Regarding coblation annuloplasty, the original notion on this technique was described by Cesaroni and Nardi, who described it as follows: “the active portion of the coblation wand was inserted into the annulus around 5 mm and make sure that the active portion of the wand was deployed into annulus” [23]. The primary aim of that study was to evaluate the efficacy of coblation nucleoplasty in treating cervical radicular pain, but their use of coblation nucleoplasty led to coblation annuloplasty. After that, Sim et al. mentioned a procedure in which the active portion of the wand did not pass the imaginary line beyond that connecting the posterior vertebral bodies in the lateral view [24], suggesting that the active portion of the coblation wand was inserted in the posterior annulus. Although both studies did not define the coblation annuloplasty technique, their performance showed a prototype of coblation annuloplasty.

Regarding the total number of participants needed for this study, our Institutional Ethics Examining Committee only approved 40 for this pilot trial to obtain preliminary data on the therapeutic effect of coblation annuloplasty in cervical discogenic pain without radiculopathy; ultimately, 33 patients completed the trial. Although the enrolled number of patients was insufficient to let us draw a confirmative conclusion on the intervention’s effect, we believe that our findings were reliable enough for our future studies on this topic. In addition, our study only observed the effect of single coblation annuloplasty on cervical discogenic pain therapy. Thus, we are unsure whether a combination of coblation annuloplasty with other therapeutics such as injection of anti-inflammatory medications would be superior to the sole surgical technique, which requires further investigation, or a randomized controlled trial should be conducted to compare their pain-relieving impact, especially regarding its long-term therapeutic effect.

Complications such as nerve root injury during the procedure were the major concern about its application at the cervical level. In our study, none of our participants showed any signs or symptoms of nerve root injury during or after the intervention. A total of 18 patients reported soreness at the needle insertion site, but it disappeared 2 weeks postoperatively, suggesting that it is not associated with nerve root provocation; besides, it has been described as the most common side effect of coblation technology [25]. Moreover, no complications such as hemorrhage, paresthesia, or infection were observed in our study, as reported by Nardi et al. [26] and Cesaroni and Nardi [27]. Therefore, we concluded that coblation annuloplasty was a safe and minimally invasive technique for managing cervical discogenic pain without radiculopathy.

Some study limitations need to be acknowledged. First, we only followed up all patients for a 1-year period postoperatively, so we cannot claim that the technique was effective at relieving this kind of pain for a much longer duration. Second, the pain duration prior to the surgical procedures was 0.5–8 years. This wide-ranging pain duration makes the final therapeutic effect vary widely, but we did not perform stratified analyses of the therapeutic effect according to pain duration, so our combined results only reflect an average effect of the technique. That is, we cannot exclude the possible association between different pain durations and the eventual interventional effect. Third, although the VAS pain rating system was the widely used gauge, we cannot eliminate the subjective preference of patients on their own pain ratings. Fourth, the patient’s labor type and socioeconomic status were two important factors affecting their perception of pain. We did not perform a sub-analysis of the impacts of these two factors on their final pain rating. Fifth, we cannot exclude the influence of different extents of disc injury prior to the interventional surgery on the final therapeutic effects. Finally, coblation annuloplasty itself is a blind technique, so it is difficult for the physician to completely destroy the nerve endings and remove the inflamed nucleus and annular fissure, which would undoubtedly reduce its therapeutic efficacy.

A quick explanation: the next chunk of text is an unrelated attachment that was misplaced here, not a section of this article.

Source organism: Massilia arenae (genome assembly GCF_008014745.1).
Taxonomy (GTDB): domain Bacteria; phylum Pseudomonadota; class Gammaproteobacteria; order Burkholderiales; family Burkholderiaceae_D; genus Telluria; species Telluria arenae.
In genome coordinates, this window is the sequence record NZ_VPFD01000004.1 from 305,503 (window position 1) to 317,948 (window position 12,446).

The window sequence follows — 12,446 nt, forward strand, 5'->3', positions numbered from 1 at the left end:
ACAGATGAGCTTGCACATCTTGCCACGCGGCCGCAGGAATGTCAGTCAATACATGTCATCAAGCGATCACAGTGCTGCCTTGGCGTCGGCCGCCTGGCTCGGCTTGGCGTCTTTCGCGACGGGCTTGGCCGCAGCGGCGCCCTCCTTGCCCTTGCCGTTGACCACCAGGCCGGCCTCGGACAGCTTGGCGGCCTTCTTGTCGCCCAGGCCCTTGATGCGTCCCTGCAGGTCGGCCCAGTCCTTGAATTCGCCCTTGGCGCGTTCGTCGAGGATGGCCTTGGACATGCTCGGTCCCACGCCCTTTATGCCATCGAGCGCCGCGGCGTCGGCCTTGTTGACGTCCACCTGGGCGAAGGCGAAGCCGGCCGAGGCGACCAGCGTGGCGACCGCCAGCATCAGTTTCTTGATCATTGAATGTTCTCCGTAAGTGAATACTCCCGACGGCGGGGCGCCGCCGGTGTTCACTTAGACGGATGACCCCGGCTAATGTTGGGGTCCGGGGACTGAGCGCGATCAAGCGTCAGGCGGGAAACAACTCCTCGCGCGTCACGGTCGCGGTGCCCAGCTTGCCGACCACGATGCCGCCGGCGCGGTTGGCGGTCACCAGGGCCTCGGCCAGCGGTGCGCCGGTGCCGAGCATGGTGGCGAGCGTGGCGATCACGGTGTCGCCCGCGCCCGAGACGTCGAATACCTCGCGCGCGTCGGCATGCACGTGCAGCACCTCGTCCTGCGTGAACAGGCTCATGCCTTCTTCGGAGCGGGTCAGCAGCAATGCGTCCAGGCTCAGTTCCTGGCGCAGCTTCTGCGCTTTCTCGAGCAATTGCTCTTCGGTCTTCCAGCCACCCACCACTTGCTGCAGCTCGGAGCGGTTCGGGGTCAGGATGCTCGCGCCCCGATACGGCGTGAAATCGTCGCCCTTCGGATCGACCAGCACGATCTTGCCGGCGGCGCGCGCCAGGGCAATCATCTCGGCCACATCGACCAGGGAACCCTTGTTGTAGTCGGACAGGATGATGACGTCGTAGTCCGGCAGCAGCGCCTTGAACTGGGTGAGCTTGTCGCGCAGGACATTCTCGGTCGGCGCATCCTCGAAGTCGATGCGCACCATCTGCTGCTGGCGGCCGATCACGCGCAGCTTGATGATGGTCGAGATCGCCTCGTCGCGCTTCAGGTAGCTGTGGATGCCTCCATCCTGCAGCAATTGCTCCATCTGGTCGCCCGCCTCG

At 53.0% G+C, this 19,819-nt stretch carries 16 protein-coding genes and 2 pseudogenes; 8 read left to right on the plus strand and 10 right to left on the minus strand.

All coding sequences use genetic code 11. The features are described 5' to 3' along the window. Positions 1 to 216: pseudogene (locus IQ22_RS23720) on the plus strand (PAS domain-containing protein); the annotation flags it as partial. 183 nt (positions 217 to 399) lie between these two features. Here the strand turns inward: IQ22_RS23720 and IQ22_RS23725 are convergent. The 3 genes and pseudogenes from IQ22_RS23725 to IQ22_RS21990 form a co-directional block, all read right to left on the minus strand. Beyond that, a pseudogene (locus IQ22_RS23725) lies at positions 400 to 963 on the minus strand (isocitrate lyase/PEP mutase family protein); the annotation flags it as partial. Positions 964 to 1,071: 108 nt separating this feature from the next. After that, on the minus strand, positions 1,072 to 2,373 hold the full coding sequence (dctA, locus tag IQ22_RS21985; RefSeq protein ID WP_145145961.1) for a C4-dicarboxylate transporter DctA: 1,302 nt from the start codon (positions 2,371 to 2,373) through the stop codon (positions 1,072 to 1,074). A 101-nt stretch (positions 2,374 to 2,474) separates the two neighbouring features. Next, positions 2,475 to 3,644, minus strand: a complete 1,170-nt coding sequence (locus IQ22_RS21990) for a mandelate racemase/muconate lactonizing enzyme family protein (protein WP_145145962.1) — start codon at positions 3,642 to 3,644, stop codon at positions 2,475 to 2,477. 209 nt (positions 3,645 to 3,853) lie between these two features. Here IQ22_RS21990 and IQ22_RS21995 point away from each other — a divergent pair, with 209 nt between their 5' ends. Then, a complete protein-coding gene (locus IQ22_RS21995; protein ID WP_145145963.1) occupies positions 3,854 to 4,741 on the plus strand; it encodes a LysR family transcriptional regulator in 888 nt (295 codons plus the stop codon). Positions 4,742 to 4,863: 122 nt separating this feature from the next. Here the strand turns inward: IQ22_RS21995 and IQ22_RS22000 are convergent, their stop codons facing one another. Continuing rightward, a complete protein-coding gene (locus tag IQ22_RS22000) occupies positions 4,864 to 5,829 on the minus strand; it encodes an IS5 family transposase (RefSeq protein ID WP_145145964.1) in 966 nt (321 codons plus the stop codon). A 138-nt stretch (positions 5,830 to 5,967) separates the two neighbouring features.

Conclusions

Coblation annuloplasty provides dramatic alleviation of neck pain rated with VAS scores and the Modified MacNab score in patients with cervical discogenic pain without radiculopathy. Few significant complications were reported, suggesting that coblation annuloplasty is a feasible and minimally invasive technique for cervical discogenic pain management.

Acknowledgments

This study was supported by Beijing Municipal Administration of Hospitals Clinical Medicine Development of Special Funding Support (ZYLX201507) and Beijing Municipal Administration of Hospital (PX2019030).

Conflict of interest

The authors declare no conflict of interest.

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Copyright: © 2019 Fundacja Videochirurgii This is an Open Access article distributed under the terms of the Creative Commons Attribution-NonCommercial-ShareAlike 4.0 International (CC BY-NC-SA 4.0) License (http://creativecommons.org/licenses/by-nc-sa/4.0/), allowing third parties to copy and redistribute the material in any medium or format and to remix, transform, and build upon the material, provided the original work is properly cited and states its license.